Seminarians greet Pope Francis at St. Charles Borromeo

Pope Francis waves from inside his car after arriving at Philadelphia International Airport in Philadelphia, Saturday, Sept. 26, 2015. The Pope will spend the last two of his six days in the U.S. in Philadelphia as the star attraction at the World Meeting of Families, a conference for more than 18,000 people from around the world that has been underway as the pope traveled to Washington and New York. (Susan Walsh/AP Photo)

Pope Francis waves from inside his car after arriving at Philadelphia International Airport in Philadelphia, Saturday, Sept. 26, 2015. The Pope will spend the last two of his six days in the U.S. in Philadelphia as the star attraction at the World Meeting of Families, a conference for more than 18,000 people from around the world that has been underway as the pope traveled to Washington and New York. (Susan Walsh/AP Photo)

After celebrating Mass at the Basilica Saturday morning, Pope Francis went to the St. Charles Borromeo Seminary for a short break in his jam-packed schedule.

Seminarians were there to greet him with cheers and songs.

Twenty-four year-old Philip Maas was overwhelmed with joy as the pontiff stepped out of his black Fiat and greeted seminarians on the steps to the St. Charles Seminary in Wynnewood, Lower Merion.

“You’re so used to seeing him on television. It really doesn’t sink the first moment when you see him in person, but it was an amazing experience, and the overwhelming joy and excitement from the seminary community made it evident that everybody was so happy to see the Holy Father here.”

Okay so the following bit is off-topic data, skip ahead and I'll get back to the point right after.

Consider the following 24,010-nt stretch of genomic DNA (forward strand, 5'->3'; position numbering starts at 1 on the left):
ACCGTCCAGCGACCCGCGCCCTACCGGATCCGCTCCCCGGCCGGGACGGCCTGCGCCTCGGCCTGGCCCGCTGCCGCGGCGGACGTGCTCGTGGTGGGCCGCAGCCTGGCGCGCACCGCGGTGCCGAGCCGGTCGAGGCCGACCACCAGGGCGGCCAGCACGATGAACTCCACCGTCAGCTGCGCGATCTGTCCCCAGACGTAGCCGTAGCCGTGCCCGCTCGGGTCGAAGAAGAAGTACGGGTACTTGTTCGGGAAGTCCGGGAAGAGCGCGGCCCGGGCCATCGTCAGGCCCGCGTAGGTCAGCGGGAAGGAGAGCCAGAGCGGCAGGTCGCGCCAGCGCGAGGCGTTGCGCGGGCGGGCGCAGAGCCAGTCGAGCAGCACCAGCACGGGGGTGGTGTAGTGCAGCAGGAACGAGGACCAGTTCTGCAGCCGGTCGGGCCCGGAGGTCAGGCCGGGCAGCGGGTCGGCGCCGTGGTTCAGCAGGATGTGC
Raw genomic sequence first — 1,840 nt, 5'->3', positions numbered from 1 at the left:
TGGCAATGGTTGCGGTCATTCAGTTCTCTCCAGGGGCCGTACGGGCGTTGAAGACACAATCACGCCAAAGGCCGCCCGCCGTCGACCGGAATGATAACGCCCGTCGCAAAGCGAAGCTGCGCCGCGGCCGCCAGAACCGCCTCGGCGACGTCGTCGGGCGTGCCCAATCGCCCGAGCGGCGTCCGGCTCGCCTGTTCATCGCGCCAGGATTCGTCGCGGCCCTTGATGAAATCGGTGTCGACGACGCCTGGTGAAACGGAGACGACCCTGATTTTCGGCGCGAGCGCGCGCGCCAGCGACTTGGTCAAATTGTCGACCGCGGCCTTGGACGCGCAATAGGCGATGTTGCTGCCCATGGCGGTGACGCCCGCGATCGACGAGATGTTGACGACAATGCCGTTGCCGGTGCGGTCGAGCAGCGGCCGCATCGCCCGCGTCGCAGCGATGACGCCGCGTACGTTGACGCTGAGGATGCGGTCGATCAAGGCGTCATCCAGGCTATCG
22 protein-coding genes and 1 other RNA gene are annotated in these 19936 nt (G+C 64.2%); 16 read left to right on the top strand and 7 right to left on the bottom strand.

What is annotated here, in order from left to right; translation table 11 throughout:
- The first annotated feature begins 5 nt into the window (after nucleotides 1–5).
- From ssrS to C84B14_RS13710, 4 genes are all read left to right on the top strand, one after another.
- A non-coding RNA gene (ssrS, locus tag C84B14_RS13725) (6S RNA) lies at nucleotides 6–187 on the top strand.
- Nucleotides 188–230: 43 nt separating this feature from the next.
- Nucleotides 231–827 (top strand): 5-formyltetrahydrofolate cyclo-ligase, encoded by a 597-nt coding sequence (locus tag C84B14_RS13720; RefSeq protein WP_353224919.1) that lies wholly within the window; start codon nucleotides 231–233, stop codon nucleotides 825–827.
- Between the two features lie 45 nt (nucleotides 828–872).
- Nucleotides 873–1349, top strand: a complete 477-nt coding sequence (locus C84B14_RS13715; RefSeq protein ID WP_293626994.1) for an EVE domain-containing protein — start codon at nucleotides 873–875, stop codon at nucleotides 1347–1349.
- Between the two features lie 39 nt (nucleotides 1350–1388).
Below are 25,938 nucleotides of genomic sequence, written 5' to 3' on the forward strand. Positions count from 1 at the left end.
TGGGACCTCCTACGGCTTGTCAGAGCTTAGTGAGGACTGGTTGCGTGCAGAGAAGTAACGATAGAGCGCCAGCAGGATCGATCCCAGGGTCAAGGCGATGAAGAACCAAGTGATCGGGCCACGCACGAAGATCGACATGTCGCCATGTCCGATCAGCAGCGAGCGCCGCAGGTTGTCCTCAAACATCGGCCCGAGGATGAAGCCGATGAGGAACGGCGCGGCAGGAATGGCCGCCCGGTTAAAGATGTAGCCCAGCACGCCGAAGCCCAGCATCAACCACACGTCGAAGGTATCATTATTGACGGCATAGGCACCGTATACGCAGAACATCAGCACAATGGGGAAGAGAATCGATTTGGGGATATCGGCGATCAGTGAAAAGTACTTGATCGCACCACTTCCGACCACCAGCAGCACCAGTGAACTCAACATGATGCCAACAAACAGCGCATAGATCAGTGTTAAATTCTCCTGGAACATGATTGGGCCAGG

Giuseppe Esposito, who recently joined the seminary after a stint selling insurance, was blown away by his brush with Francis.

“It just instilled in me a lot of hope for the church and humanity in general.”

Espositio and a few of his priest-to-be friends actually have a rock band that covers Green Day and Mumford and Sons…but he opted not to slip any of those tracks in between the Latin hymns.

“No, no I kept it related to god, heaven and the church. Although all music, as long as it’s good, I feel participates in something heavenly. But no we didn’t do any of that,” he laughed.

As Pope Francis entered the Seminary, he greeted and blessed several children and adults with severe intellectual and physical disabilities.

Meredith Nothstein, who works at St. Edmonds Home, was there with her goddaughter, who lives there.

“And he came right up to my goddaughter, Sonny, and he put his hands on her face and I was overwhelmed and I started to cry watching her. It was just an incredible experience.”

On Sunday, seminarians will have the opportunity to greet the pontiff again before he speaks to bishops in the seminary chapel.

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